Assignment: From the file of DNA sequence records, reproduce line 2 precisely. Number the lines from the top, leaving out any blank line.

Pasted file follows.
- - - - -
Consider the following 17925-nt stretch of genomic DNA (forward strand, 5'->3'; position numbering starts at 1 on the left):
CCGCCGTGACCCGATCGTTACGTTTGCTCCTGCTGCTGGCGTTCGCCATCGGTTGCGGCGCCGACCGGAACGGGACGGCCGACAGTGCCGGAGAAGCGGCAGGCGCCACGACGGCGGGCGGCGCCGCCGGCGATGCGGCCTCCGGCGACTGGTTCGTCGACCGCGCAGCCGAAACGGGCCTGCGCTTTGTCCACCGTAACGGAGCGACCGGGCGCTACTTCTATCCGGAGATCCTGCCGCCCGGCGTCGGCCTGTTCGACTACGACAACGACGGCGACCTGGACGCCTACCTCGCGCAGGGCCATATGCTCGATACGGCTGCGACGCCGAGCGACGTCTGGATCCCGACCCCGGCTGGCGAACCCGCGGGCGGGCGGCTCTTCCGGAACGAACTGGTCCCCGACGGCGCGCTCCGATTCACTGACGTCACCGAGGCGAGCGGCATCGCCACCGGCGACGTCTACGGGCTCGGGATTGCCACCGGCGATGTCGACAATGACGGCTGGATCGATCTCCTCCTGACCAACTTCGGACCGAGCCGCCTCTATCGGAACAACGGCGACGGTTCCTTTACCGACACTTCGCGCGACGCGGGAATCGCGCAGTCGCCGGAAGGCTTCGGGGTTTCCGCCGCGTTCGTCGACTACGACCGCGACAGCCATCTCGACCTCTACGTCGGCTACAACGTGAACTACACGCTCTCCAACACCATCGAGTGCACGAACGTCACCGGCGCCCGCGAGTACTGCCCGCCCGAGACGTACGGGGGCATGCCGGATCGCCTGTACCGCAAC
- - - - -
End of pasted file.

CCGCCGTGACCCGATCGTTACGTTTGCTCCTGCTGCTGGCGTTCGCCATCGGTTGCGGCGCCGACCGGAACGGGACGGCCGACAGTGCCGGAGAAGCGGCAGGCGCCACGACGGCGGGCGGCGCCGCCGGCGATGCGGCCTCCGGCGACTGGTTCGTCGACCGCGCAGCCGAAACGGGCCTGCGCTTTGTCCACCGTAACGGAGCGACCGGGCGCTACTTCTATCCGGAGATCCTGCCGCCCGGCGTCGGCCTGTTCGACTACGACAACGACGGCGACCTGGACGCCTACCTCGCGCAGGGCCATATGCTCGATACGGCTGCGACGCCGAGCGACGTCTGGATCCCGACCCCGGCTGGCGAACCCGCGGGCGGGCGGCTCTTCCGGAACGAACTGGTCCCCGACGGCGCGCTCCGATTCACTGACGTCACCGAGGCGAGCGGCATCGCCACCGGCGACGTCTACGGGCTCGGGATTGCCACCGGCGATGTCGACAATGACGGCTGGATCGATCTCCTCCTGACCAACTTCGGACCGAGCCGCCTCTATCGGAACAACGGCGACGGTTCCTTTACCGACACTTCGCGCGACGCGGGAATCGCGCAGTCGCCGGAAGGCTTCGGGGTTTCCGCCGCGTTCGTCGACTACGACCGCGACAGCCATCTCGACCTCTACGTCGGCTACAACGTGAACTACACGCTCTCCAACACCATCGAGTGCACGAACGTCACCGGCGCCCGCGAGTACTGCCCGCCCGAGACGTACGGGGGCATGCCGGATCGCCTGTACCGCAAC